Waiting. Waiting for a number. Number 1062, the bus number that will take me across Taiwan to a picture of something I once saw, an idea I’ve followed here. Is this a good idea? The number appears, I drop my money into a box, and squeeze my way into a crowded bus, standing room only. An hour later, I am surrounded by lush, green hills, and the bus drives into a painting. A painting of an old city on a hill, colorful temples, a market like a maze that stretches deep into the village, winding roads that travel up the mountains, weaving through the city, contrasted by a piercing blue sea below.
I eagerly jump off the bus and practically run into the market, stopping to purchase the first thing I see, peanut mochi. I tentatively bite into the squishy peanut dusted treat and move on, taking in the covered pathways, red lanterns guiding my way, the incense burning on the streets, tables of food offerings for the temple God’s, and venders calling out to try some tea. The smell of sweet meat, stinky tofu, incense, and fruit follows me throughout the market. I duck in and out of the market pathways, trying fried oyster mushrooms, tea, dodging the squid balls waved in my face, and finally emerge into the village.
A mountain calls to me as I sip my sweet green tea honey lemonade, and I start to climb. Umbrella in hand I climb up, in my black shirt and fashion shoes. Quickly I regret the sugary drink and wish I had opted for water. Sweat pours down my face, my heart pounds and I feel my pulse throbbing in the temples, yet I keep going. A slow and steady climb, but I won’t stop. I must reach the top, my damp clothes and shaky legs are rewarded by the stunning expanse of mountains and ocean views that emerge as I reach the peak, a sight I can only see once I’ve climbed. I pause, taking in the old mining town, the green mountains and villages below.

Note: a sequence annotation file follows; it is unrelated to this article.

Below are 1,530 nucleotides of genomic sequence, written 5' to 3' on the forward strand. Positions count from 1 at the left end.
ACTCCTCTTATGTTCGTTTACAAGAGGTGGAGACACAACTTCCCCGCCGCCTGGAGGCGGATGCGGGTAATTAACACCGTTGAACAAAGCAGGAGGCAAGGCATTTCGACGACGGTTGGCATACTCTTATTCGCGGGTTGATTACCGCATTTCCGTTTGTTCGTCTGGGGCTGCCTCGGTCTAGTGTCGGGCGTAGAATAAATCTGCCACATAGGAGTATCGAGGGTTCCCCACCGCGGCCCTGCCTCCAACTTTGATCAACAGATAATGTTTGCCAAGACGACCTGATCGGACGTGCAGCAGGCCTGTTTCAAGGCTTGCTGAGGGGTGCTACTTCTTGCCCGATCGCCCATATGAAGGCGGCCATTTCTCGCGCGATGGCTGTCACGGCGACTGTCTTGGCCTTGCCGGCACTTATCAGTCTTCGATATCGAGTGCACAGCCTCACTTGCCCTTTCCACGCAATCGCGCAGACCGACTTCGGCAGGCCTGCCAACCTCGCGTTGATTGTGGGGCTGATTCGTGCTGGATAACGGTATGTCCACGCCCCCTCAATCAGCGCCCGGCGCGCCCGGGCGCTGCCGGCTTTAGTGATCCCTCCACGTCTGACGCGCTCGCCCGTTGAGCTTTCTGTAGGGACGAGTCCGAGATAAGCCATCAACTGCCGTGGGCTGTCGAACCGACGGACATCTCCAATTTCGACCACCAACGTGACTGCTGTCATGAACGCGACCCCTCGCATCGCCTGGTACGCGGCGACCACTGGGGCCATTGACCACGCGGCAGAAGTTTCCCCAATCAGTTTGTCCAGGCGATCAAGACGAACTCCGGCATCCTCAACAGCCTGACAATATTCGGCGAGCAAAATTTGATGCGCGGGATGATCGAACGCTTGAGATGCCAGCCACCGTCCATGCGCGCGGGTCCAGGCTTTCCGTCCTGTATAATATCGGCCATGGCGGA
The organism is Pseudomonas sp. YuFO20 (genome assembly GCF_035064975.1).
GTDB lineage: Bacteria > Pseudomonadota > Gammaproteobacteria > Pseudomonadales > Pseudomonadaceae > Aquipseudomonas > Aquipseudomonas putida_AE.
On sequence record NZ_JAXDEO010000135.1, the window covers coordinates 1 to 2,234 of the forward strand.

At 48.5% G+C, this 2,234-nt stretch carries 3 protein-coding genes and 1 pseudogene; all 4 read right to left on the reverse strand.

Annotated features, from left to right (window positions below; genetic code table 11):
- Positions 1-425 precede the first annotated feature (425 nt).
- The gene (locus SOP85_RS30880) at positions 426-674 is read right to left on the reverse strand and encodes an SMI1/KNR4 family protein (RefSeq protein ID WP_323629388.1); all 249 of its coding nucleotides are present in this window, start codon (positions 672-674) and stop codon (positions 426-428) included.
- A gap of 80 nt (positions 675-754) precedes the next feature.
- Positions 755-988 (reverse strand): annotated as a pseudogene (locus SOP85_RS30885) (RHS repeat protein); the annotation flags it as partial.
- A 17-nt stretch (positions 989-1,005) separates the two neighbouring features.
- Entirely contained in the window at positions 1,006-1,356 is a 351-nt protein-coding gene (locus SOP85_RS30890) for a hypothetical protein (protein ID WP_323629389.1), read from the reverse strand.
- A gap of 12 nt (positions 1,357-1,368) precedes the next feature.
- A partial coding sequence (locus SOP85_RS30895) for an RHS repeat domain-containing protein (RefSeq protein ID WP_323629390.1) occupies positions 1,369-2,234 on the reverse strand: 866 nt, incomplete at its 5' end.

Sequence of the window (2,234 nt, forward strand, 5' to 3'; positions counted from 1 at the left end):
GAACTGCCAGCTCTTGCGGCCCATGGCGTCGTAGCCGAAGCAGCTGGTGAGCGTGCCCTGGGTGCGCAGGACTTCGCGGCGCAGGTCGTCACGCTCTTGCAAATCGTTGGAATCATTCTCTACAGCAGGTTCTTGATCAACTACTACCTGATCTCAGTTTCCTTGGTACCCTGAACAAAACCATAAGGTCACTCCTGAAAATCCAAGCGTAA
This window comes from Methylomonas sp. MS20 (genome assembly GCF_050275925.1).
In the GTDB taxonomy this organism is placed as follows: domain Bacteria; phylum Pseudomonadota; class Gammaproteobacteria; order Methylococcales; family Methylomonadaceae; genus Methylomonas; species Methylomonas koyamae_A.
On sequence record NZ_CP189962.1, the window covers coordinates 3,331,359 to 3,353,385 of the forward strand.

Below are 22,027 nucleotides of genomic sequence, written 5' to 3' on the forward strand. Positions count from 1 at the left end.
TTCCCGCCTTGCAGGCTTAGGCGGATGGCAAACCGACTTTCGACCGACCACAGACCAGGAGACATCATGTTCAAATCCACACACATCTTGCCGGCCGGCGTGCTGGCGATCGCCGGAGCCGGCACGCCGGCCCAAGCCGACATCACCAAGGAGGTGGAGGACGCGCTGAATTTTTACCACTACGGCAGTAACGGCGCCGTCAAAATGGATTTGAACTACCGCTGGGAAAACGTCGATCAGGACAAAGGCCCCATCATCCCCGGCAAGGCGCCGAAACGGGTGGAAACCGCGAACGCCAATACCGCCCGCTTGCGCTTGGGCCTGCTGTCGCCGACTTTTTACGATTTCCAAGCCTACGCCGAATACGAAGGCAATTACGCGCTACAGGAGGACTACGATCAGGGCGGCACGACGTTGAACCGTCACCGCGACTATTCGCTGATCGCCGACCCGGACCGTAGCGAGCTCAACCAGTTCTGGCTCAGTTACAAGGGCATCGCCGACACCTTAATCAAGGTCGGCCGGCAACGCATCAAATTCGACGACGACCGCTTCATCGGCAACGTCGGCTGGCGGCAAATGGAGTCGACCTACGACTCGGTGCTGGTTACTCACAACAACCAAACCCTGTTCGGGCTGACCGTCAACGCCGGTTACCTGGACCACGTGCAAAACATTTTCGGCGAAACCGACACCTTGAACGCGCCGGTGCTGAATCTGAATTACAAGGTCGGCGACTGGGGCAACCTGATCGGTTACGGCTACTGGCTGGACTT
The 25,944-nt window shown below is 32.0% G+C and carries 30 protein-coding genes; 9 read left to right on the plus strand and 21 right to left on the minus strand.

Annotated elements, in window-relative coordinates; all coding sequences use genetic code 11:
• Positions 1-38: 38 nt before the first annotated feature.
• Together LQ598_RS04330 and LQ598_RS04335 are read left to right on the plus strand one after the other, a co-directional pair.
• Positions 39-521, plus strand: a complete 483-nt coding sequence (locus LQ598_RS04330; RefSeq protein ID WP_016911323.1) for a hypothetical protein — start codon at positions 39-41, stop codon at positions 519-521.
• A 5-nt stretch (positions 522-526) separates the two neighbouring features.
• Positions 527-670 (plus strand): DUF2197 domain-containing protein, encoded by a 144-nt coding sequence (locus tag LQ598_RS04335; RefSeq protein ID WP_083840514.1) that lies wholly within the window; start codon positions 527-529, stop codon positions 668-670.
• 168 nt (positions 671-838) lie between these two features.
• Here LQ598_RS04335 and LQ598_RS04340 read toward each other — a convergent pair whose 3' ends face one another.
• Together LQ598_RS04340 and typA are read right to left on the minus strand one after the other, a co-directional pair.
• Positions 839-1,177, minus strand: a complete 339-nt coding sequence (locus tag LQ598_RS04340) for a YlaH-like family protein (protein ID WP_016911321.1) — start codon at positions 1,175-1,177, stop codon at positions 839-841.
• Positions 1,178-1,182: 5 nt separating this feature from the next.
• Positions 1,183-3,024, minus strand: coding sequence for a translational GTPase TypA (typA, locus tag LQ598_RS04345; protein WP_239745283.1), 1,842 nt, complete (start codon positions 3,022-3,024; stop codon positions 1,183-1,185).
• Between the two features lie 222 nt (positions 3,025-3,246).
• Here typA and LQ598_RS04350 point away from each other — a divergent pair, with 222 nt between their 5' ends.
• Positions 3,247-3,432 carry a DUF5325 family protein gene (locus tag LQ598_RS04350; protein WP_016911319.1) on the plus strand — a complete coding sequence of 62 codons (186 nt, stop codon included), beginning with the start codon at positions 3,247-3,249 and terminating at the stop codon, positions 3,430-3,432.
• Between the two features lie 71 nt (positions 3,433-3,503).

I must find the Golden Waterfall. I hike through the mountains, down old pathways, having likely not been traveled in years. My umbrella clears away debris, cobwebs, butterflies dance around my head, I feel the repeated tingle of bugs and spider-webs on my skin. I stumble upon a structure with the doors propped open; I desperately need a bathroom. A store maybe? A house? I tiptoe in and look around at dusty, unused objects, stored for some unknown purpose, now forgotten. I peek behind a curtain and discover exactly what I was looking for, a bathroom. I enter at the risk of being caught and dash out quickly, extra toilet paper in hand for the next time.
I’m lost in the maze of pathways. Dead end after dead-end. I sit on a rock and fight tears. Where am I? I suddenly notice an old man doing Tai Chi in his yard and watch his calm, calculated movements. He looks up and catches my distraught, teary eyes, and smiles, his wrinkled face is lit up by the old, wise eyes. The moment of despair passes, and I get up to move on. I will find my way. I keep moving through different pathways, climbing rocks, jumping down hills and finally, I see it. Golden rocks sparkle under the flow of water that falls down gracefully from a mountain above. I follow the golden rocks, the trail of water all the way to the sea below.
Despite my tears, my sweat, blistered feet, my dusty and dirty clothes, I’m grateful I made it here. It’s all worth it. The deserted sea-side mining town is beautiful in an old, sleepy way. Rusty houses built into the mountains overlook a pure, blue sea. I imagine the bustling town, families eating dinner overlooking the striking coast with waves breaking into the boulders after a hard day of work. Retreating from this little village, I slowly make my way back to the market, Jiufen Old Street, in the mood to get lost, before number 1062 takes me back to Taipei.